RTX 3070 Ti specs and price.
There was no official price list this time.

For the hype, it’s possible that Nvidia left the 12GB RTX 3080 out of the CES stage to deter some of the attention from the speculators. By releasing it silently, Hope seems to be attracting the attention of harmonious gamers who have been searching for graphics cards without broadcasting the release to a group of bots.

There are some possible justifications for how Nvidia might roll out the 12GB RTX 3080. But it doesn’t seem likely given the number of other issues with the launch of the 12GB RTX 3080.

Why There Are No 12GB RTX 3080 Reviews

Nvidia RTX 3060 Ti Founders Edition on a pink background.
Jacob Roach / Digital Trends

I could twist my arms behind my back trying to justify how the Nvidia launched the 12GB RTX 3080, but Nvidia is hard to defend due to two main problems: Press didn’t have access to a driver for first-day reviews, and the pricing was limited. We’ve seen that it’s a lot more than what a 12GB RTX 3080 should cost.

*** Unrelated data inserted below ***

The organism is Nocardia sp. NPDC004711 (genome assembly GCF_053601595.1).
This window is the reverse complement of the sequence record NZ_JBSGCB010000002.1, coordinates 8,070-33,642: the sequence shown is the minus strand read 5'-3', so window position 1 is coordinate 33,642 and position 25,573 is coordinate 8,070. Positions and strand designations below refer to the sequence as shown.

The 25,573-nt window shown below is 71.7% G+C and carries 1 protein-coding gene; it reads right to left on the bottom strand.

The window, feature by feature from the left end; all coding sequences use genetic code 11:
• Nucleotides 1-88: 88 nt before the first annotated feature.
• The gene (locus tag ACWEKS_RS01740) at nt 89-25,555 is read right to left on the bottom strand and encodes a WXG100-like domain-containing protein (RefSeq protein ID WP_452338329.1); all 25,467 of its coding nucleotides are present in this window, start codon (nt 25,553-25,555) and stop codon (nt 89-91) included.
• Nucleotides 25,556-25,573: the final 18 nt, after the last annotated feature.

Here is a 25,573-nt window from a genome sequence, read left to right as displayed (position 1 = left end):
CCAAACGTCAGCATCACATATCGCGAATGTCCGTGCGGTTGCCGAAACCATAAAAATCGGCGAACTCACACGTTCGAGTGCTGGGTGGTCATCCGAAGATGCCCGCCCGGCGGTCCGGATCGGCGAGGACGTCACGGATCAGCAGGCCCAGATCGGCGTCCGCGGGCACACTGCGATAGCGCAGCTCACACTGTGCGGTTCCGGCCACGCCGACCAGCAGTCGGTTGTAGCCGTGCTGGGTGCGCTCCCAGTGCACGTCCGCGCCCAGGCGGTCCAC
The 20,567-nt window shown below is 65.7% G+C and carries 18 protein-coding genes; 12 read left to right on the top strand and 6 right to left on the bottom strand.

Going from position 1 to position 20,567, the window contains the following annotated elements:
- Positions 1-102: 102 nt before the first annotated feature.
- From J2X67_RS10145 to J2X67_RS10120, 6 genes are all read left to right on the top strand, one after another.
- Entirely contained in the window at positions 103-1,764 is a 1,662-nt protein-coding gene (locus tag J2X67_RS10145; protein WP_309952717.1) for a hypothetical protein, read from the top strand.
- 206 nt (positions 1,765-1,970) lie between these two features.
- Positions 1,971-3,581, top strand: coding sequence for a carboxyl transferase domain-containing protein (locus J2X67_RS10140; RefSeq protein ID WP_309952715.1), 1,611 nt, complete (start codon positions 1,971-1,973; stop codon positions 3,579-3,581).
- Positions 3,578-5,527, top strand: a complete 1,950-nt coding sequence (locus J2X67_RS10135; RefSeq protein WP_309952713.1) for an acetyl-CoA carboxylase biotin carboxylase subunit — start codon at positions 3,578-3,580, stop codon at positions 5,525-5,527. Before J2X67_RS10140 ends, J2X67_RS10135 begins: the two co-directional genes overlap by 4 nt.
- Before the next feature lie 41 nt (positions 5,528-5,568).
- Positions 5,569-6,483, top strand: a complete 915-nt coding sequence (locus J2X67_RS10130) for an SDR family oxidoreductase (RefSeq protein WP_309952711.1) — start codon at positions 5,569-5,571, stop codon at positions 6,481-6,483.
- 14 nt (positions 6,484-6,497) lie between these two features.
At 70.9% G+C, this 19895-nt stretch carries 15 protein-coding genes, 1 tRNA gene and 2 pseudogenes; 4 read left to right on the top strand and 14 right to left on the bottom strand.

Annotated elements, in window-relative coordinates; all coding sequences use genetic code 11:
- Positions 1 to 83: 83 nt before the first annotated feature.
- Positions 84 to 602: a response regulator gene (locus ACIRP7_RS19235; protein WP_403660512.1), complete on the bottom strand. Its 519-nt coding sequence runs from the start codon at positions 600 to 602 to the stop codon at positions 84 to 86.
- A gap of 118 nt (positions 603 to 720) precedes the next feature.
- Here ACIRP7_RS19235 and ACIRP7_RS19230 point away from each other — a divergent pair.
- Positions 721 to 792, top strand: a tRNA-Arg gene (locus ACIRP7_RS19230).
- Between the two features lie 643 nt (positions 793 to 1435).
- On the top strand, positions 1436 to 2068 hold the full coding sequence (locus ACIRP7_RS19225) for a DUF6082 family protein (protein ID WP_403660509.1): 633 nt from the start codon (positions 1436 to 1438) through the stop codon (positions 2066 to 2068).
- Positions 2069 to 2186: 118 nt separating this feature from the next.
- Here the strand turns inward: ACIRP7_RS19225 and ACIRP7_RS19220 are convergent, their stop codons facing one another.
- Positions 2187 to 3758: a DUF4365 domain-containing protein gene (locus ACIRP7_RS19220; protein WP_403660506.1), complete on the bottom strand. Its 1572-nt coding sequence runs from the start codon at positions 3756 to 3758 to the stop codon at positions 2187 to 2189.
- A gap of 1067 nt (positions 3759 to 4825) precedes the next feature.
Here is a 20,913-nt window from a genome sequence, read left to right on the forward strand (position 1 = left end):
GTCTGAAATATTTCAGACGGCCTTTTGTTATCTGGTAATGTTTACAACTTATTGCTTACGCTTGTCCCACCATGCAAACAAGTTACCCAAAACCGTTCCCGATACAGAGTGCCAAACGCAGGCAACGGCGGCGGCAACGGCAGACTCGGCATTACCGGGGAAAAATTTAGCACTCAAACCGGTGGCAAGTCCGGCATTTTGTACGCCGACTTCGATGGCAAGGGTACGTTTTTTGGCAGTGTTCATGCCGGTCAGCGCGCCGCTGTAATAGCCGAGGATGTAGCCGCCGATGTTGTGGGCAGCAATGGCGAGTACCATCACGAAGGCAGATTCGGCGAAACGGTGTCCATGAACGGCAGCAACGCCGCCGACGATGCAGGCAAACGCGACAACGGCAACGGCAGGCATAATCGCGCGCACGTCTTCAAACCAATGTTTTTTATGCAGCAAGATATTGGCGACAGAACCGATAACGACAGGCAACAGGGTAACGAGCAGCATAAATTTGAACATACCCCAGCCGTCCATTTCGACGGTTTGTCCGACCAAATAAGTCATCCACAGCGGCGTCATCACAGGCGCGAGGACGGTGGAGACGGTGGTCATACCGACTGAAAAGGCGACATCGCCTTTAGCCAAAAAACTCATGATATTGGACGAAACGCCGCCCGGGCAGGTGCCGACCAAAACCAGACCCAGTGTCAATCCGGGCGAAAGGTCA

Hardware Unboxed has shared that Nvidia will not provide a pre-launch press driver. Moore’s Law is Dead, a YouTube channel focused on GPU and CPU leaks, also shared that Nvidia hasn’t distributed the driver to anyone. I’ve reached out to Nvidia for clarification, and will update this story when I receive a response. But even without official permission, the lack of reviews for the first day indicates that no one could get to the driver.

There aren’t any 12GB RTX 3080 reviews, at least on launch day. Like the 12GB RTX 2060, Nvidia announced this new model with a driver release — on the same day that anyone with prior access to the card could download the driver. Bans, deadlines, and press drivers don’t matter, though: The catch is that no one knows how the 12GB RTX 3080 will perform on launch day, the only day for several months you’ll be able to get a reasonable price tag.